Today’s learning landscape isn’t one dimensional; it’s a blend of classroom, online, and mobile learning. As a result, there’s a growing need for professionals who are skilled at understanding and analyzing learners’ needs and goals, and designing, structuring, and implementing content in order to optimize learning.
The instructional design field has evolved over the past 20 to 25 years, says Elizabeth Mahler, associate teaching professor and the eLearning and Instructional Design concentration lead for Northeastern University’s Master of Education program. Thanks to an increase in online learning, that growth continues today: According to the U.S. Bureau of Labor Statistics, the instructional design field is projected to grow 11 percent over the next eight years—faster than the national average for all occupations.
“Instructional design provides a foundation for an alternative to standing and delivering instruction that so many expert faculty bring into their classrooms,” she says. “It’s more learner-centered now. You start with the end in mind: What do people want and need to know? You go backwards from there. There’s been a push to improve learning everywhere, which is why this field is gaining popularity as a profession.”
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Successful eLearning designers must have a specific skill set, knowledge base, and experience to excel in the workplace. Here’s a closer look at the role and what you need to know about becoming an eLearning designer.
What Is an eLearning and Instructional Designer?
eLearning and instructional designers are responsible for creating and implementing instruction, whether in a K-12 education setting, for colleges and universities, the government, nonprofits, or for corporations. According to BLS, these professionals have a variety of duties, including evaluating the effectiveness of curricula, analyzing learner data, and recommending changes in course materials.
eLearning designers are also tasked with designing and facilitating instruction that draws on the latest research in the science and art of eLearning. They work to develop dynamic environments that engage learners through a variety of media, including images, words, videos, and animations, and must understand the nuances of organizational culture, project demands, and allocated resources when working within budgets and with other stakeholders.
Given these responsibilities, eLearning designers must have a strong background in the science of learning, understand instructional design models and design thinking, have multimedia training and project management skills, and understand learning analytics, Mahler says. But, because online learning is a relatively new field, few professionals who currently work in an educational or training capacity have the skillset necessary for an eLearning designer role.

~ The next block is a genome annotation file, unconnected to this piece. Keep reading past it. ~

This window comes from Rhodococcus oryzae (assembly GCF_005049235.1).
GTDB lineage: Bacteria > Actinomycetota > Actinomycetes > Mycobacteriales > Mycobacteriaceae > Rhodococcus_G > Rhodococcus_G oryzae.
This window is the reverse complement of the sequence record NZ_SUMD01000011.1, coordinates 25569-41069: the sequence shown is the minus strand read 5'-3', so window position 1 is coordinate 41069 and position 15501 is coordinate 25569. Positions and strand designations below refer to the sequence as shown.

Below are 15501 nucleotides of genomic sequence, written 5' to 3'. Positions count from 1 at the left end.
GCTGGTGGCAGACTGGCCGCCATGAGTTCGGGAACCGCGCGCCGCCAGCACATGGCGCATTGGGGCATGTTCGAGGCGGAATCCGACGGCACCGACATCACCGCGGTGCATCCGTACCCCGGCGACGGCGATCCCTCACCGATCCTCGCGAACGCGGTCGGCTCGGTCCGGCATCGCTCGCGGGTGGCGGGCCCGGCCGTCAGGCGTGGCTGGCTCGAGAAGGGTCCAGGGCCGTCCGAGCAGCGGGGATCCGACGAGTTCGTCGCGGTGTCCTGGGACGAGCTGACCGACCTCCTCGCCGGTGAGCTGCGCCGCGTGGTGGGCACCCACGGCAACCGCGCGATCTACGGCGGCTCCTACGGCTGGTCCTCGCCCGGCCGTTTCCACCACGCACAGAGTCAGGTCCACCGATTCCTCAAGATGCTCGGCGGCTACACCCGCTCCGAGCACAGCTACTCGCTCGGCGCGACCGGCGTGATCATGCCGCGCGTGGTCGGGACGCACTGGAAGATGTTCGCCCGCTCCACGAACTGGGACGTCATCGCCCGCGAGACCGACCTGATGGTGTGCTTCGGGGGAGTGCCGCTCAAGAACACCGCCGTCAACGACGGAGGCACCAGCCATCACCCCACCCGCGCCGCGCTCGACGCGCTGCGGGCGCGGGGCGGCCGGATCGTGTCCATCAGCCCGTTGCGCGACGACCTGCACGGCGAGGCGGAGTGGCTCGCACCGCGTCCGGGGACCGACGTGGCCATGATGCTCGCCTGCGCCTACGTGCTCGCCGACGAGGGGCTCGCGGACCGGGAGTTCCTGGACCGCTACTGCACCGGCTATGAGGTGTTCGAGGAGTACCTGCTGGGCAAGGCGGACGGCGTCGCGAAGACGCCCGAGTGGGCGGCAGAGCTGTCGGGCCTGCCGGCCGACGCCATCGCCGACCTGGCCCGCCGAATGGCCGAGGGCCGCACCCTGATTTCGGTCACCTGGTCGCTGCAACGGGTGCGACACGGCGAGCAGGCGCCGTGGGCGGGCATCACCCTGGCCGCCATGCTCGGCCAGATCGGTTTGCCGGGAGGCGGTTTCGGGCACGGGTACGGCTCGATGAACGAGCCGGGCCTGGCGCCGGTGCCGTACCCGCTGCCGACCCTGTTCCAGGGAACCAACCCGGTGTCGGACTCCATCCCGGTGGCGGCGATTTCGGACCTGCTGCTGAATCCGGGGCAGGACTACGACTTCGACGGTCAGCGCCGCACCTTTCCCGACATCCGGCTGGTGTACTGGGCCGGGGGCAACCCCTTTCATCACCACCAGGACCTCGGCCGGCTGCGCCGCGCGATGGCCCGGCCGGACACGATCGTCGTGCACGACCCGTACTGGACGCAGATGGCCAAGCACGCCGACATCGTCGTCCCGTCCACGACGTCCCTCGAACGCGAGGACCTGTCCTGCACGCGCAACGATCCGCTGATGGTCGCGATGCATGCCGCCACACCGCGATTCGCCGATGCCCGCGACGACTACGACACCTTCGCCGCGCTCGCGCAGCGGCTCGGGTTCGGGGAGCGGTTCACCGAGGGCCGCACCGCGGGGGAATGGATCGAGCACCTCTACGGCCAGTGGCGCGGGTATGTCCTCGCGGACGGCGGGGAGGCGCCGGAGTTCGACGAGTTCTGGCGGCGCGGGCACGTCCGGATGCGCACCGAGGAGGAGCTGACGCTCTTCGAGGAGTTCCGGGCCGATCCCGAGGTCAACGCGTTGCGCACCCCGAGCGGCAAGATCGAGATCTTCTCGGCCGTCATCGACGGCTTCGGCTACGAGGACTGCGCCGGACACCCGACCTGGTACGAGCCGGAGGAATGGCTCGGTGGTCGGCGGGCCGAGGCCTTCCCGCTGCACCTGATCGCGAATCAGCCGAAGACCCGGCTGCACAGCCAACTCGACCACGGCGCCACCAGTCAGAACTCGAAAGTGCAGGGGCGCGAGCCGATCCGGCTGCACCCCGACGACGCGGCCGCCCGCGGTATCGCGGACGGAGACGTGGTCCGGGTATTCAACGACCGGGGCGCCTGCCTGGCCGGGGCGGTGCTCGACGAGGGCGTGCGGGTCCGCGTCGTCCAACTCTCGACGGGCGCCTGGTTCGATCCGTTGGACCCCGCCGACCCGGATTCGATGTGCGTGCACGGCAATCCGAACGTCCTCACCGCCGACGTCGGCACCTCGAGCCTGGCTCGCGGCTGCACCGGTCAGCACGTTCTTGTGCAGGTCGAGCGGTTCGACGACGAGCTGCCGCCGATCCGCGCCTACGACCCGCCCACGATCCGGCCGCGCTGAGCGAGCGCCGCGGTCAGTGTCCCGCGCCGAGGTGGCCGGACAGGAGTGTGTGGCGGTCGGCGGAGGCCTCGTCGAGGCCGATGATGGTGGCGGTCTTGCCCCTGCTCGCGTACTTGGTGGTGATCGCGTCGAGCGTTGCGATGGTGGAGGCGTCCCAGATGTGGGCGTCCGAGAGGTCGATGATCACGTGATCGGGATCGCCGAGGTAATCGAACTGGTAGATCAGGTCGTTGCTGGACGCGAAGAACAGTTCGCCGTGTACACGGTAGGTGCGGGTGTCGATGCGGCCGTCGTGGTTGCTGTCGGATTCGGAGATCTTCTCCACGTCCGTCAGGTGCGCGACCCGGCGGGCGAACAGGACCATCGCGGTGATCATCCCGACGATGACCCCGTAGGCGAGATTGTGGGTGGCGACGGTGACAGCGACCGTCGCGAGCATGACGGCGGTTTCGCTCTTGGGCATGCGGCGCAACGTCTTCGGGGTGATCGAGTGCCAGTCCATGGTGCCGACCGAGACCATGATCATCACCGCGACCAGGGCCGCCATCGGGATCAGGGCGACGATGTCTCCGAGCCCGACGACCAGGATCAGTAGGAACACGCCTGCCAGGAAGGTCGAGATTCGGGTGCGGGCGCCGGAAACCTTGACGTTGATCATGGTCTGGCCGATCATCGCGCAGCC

K-12 educators, for example, may understand the teaching process, but not instructional design. Nonprofits or government agencies may be interested in expanding their involvement in online and mobile learning, but might not have qualified individuals with the appropriate technological skill set. In higher education, colleges and universities seek eLearning designers to develop curriculum to keep pace with the growing demand for online courses.
Because of the eLearning and instructional designer’s nuanced skill set, many jobs require professionals to have a master’s degree in eLearning and instructional design, Mahler says. Directors of instructional design earn an average of $104,384, according to Glassdoor.
Careers in eLearning and Instructional Design
The eLearning designer’s skill set is extremely versatile and opens professionals up to a variety of opportunities in learning-driven organizations.
“With eLearning and instructional design, you’re learning to take a systematic approach to putting a process in place, then evaluating it,” Mahler says. “It’s looking at something from 40,000 feet, then going into the weeds to create an approach to get there.”
Professionals with a background in eLearning and instructional design can pursue a variety of career paths beyond becoming an eLearning designer. According to Mahler, some of these include:
- Instructional technology specialist: These professionals support faculty members with information technology in support of teaching and learning. Experienced instructional technology specialists may earn up to $75,613.
- Curriculum specialist: They design and develop employee learning programs in alignment with organizational goals and training needs. These professionals may earn up to $86,848.
- Training manager: Training managers design, plan, and implement corporate training programs, policies, and procedures. Top training managers may earn up to $122,541.
- Human resources manager: These professionals design, plan, and implement human resources programs and policies for staffing, compensation, benefits, employee relations, training, and health and safety. Experienced HR managers earn a median income of $123,747.
Taking the Next Step
Whether you’re looking to change careers, advance your career within the education field, or are looking to make an impact in the way people learn, eLearning and instructional design offers you that and more.
“It’s really a field of the future,” Mahler says. “It’s for you if you like variety in your work because it’s constantly changing. That’s what makes eLearning and instructional design interesting.”